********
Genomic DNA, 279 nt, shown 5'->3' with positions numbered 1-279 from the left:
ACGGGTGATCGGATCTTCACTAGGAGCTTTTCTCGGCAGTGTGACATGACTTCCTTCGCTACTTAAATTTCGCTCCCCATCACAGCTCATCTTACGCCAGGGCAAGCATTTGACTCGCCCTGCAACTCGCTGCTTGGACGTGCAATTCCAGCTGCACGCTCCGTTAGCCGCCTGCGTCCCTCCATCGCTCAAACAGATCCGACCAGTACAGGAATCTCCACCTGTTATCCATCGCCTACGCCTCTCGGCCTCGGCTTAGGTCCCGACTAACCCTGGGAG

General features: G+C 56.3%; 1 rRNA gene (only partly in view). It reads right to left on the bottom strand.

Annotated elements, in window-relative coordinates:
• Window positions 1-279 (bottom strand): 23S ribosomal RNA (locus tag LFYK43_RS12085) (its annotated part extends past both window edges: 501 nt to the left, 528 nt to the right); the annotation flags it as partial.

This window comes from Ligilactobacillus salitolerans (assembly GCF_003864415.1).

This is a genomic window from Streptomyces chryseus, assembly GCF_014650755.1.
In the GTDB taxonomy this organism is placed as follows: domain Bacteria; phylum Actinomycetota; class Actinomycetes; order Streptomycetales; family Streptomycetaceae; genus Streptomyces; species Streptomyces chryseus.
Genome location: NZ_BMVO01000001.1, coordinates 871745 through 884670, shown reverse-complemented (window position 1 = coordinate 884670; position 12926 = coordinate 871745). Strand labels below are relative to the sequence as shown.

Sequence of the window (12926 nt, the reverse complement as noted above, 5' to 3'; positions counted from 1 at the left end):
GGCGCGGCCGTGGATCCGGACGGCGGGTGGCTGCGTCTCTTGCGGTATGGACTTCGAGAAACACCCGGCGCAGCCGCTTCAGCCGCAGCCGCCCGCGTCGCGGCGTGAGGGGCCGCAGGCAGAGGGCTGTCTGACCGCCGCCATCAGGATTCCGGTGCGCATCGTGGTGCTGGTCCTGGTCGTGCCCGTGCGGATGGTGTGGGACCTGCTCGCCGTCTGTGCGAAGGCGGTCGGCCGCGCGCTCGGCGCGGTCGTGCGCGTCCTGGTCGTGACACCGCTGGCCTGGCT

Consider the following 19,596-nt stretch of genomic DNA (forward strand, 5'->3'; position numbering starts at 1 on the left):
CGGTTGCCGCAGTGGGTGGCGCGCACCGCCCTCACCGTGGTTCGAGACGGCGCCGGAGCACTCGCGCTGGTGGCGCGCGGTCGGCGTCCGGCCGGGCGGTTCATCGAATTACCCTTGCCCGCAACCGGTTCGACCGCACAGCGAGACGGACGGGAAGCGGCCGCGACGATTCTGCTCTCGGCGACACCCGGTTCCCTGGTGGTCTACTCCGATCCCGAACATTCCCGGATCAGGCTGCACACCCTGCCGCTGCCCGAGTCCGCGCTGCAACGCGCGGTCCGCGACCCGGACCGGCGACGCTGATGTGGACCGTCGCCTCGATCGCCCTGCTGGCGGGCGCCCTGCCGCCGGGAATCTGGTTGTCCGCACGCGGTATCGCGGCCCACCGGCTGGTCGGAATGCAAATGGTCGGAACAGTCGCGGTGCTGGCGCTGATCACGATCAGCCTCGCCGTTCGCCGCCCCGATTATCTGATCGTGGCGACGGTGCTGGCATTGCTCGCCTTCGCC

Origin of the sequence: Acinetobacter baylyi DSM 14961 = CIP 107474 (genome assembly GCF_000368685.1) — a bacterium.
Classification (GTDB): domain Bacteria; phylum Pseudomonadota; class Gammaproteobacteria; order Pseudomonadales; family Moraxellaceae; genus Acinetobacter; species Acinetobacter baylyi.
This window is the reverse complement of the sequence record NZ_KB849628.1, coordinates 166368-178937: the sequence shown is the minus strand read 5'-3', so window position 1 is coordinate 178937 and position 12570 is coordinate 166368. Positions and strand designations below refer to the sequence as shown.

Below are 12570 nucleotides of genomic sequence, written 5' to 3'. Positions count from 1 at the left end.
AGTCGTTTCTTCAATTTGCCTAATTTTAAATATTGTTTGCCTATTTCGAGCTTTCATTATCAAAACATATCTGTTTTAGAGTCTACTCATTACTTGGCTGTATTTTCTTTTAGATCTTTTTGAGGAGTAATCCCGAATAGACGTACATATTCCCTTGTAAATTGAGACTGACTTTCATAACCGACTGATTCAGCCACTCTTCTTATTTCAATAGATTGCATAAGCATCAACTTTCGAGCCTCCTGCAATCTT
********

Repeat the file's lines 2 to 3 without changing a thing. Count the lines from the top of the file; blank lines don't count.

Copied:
ACGGGTGATCGGATCTTCACTAGGAGCTTTTCTCGGCAGTGTGACATGACTTCCTTCGCTACTTAAATTTCGCTCCCCATCACAGCTCATCTTACGCCAGGGCAAGCATTTGACTCGCCCTGCAACTCGCTGCTTGGACGTGCAATTCCAGCTGCACGCTCCGTTAGCCGCCTGCGTCCCTCCATCGCTCAAACAGATCCGACCAGTACAGGAATCTCCACCTGTTATCCATCGCCTACGCCTCTCGGCCTCGGCTTAGGTCCCGACTAACCCTGGGAG

General features: G+C 56.3%; 1 rRNA gene (only partly in view). It reads right to left on the bottom strand.